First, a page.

Peace Lily (Spathiphyllum Wallisii): Plant Care Guide
The Peace Lily will proudly take up residence in your home, brightening up even the most discerning spaces with its rich emerald, folding leaves. One of its key attributes? It purifies the air and can grow to heights of 40-60cm.
This low-maintenance shrub, native to America, loves indirect, bright light and humid, warm surroundings. If you spot its leaves bending down in objection, this is a sure-fire sign your plant is thirsty! One of the best places to put this plant is in your bathroom, provided that it has bright light.
Where does the name 'peace lily' come from?
The name of this plant is symbolic of its delicate white blooms, which look a little like white flags, which are also a symbol of peace. Despite its name, the Peace lily isn't actually a lily but is an arum, and it stems from the same family as Zantedeschia, Lords, and ladies (Arum maculatum), Dumb Cane (Dieffenbachia), and the Swiss cheese plant (Monstera).
In the months of spring and summer, it is a good idea to invest in liquid plant food and feed your Peace lily every fortnight.
When necessary, repot your peace lily, opting for a pot that is slightly larger, using fresh compost. This tends to be required every few years. Peace lilies can thrive when their roots are a little restricted, but constant wilting, especially if you're watering your plant regularly, is a sign the plant has outgrown its existing pot.
To ensure they thrive, prune any spent blooms and wipe or dust down the leaves on a regular basis to promote a high level of photosynthesis. If placing these plants in a dry room, mist around the leaves every now and again to increase humidity.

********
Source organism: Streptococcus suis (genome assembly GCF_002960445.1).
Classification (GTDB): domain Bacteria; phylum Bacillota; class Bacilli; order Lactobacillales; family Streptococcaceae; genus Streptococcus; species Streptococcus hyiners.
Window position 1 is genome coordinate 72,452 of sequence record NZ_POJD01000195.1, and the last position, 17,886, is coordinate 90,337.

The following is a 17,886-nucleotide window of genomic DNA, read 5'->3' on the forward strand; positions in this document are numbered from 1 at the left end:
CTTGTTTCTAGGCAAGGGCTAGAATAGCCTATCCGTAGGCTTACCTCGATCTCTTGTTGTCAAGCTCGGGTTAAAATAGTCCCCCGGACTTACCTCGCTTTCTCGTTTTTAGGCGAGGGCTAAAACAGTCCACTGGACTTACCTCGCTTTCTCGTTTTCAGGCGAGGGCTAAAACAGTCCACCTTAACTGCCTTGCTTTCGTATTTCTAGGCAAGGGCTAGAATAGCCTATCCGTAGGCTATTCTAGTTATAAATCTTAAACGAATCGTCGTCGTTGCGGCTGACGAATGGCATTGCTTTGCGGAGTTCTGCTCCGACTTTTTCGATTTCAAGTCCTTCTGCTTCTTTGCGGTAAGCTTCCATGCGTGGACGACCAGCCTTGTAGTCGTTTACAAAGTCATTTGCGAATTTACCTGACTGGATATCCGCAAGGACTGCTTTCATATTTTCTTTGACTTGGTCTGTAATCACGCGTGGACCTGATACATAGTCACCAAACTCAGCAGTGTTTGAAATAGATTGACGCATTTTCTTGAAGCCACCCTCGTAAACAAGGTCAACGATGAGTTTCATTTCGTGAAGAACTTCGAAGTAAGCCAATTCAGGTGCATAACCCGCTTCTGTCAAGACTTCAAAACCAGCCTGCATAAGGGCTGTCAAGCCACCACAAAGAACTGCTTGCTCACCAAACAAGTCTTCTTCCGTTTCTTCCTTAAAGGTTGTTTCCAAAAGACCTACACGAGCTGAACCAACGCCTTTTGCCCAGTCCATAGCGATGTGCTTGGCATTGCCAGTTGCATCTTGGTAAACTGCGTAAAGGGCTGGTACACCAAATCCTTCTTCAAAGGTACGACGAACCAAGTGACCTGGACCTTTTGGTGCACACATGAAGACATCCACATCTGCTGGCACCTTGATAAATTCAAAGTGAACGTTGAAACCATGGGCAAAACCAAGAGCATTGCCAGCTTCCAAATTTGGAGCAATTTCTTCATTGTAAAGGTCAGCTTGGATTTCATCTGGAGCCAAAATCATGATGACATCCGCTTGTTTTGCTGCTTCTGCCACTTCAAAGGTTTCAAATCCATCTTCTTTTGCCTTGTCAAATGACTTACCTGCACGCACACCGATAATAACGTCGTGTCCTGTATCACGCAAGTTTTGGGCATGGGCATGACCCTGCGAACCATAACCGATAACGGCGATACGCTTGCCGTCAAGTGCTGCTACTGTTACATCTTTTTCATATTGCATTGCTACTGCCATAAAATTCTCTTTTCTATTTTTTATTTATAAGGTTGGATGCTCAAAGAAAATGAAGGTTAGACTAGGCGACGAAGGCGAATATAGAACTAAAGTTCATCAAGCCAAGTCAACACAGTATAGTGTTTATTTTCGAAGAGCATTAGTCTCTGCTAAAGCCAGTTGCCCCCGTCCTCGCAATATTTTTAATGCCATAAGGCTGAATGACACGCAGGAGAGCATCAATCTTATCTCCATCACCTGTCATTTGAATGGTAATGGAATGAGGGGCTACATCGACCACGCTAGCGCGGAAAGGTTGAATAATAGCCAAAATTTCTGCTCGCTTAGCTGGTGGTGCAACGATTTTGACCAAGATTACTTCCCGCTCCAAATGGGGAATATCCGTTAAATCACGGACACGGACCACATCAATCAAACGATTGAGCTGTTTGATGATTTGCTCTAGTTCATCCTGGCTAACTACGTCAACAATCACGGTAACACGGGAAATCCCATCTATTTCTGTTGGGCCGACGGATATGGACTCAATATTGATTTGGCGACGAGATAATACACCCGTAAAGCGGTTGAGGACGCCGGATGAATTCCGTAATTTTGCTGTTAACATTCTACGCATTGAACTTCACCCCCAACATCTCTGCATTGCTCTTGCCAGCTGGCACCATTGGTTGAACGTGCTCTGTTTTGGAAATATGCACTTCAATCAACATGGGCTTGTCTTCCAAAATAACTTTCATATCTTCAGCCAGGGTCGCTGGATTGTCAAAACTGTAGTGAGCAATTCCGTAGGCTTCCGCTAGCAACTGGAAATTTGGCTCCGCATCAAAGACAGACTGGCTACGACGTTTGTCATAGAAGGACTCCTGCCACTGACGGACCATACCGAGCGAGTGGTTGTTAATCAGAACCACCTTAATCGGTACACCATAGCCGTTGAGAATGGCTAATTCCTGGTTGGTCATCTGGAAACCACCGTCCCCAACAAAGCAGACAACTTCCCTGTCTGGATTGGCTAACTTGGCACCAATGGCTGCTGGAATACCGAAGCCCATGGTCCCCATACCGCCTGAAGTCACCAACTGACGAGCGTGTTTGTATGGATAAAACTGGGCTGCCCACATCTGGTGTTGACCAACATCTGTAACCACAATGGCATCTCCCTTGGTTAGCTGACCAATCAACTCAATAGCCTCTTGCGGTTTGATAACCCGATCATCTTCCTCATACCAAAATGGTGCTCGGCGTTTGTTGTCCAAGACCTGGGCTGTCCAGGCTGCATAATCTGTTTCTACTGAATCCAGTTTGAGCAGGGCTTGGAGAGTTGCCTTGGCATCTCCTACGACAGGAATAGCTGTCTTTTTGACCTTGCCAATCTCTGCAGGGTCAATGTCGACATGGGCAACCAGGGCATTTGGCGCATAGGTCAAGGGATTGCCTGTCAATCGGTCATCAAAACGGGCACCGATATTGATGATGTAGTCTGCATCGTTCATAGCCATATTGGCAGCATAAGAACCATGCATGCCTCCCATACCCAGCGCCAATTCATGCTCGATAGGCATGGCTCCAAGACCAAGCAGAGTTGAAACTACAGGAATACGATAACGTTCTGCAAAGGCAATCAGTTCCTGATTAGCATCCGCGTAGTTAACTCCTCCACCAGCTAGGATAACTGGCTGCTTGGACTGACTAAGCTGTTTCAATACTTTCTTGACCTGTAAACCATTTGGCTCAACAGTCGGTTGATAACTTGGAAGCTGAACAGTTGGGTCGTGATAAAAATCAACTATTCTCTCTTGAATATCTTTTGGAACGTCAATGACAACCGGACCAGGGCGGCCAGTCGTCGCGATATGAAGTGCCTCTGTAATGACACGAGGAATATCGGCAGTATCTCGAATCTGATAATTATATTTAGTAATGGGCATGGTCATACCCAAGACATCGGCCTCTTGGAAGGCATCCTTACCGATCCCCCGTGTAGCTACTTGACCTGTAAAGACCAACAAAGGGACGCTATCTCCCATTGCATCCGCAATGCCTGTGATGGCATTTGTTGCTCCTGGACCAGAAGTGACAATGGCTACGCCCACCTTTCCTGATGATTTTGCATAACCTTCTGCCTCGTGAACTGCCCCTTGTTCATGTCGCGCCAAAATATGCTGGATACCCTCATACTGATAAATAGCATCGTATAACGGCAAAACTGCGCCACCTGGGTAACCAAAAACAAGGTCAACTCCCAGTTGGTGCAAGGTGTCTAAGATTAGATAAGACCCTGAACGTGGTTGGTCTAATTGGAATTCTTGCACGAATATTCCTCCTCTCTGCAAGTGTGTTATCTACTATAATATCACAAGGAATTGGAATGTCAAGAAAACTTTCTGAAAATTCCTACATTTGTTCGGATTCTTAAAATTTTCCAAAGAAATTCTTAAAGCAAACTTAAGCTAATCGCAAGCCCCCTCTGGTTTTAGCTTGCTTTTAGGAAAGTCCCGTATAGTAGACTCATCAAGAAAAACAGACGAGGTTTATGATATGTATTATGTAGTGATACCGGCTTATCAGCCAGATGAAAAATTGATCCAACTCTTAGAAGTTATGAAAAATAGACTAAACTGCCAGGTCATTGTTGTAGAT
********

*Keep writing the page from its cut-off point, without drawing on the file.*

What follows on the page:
One point to note? If eaten, the leaves of a peace lily can cause the tongue to swell, or in severe cases can cause vomiting.
Pests and problem-solving
- To avoid fungus gnats, water less often.
- If you spot yellow leaves on your peace lily, simply remove them to encourage new growth.
- If you spot brown leaves on your peace lily, move your plant to a new location as this is a sign it is getting too much sunlight.
How to plant
To help a Peace lily thrive, pick a pot that is less than a third larger than your plant's root ball. Fill the vessel with either a house plant compost or peat-free multi-purpose compost. This should take up two-thirds of the pot. The next step requires you to plant your Peace lily, adding more compost if needed around the root ball. Water your plant well and allow it to drain.
It is important to water your Peace lily on a regular basis. For best results, never let the compost dry out, but at the same time, don't allow the soil to become waterlogged.
Touching the top few centimeters of the soil to see if it's dry is a great way to determine whether your Peace lily needs watering again. Another sign your Peace lily needs more water? When dehydrated it will wilt.
hese plants are extremely easy to grow, provided that you care for them in the correct manner and place them in a bright location, away from direct sunlight and draughts. These blooms can even tolerate fluorescent light, increasing the number of places in the home where they can be kept.
Yellow leaves are a sign that a Peace lily has too much light, while scorched leaves tend to turn brown.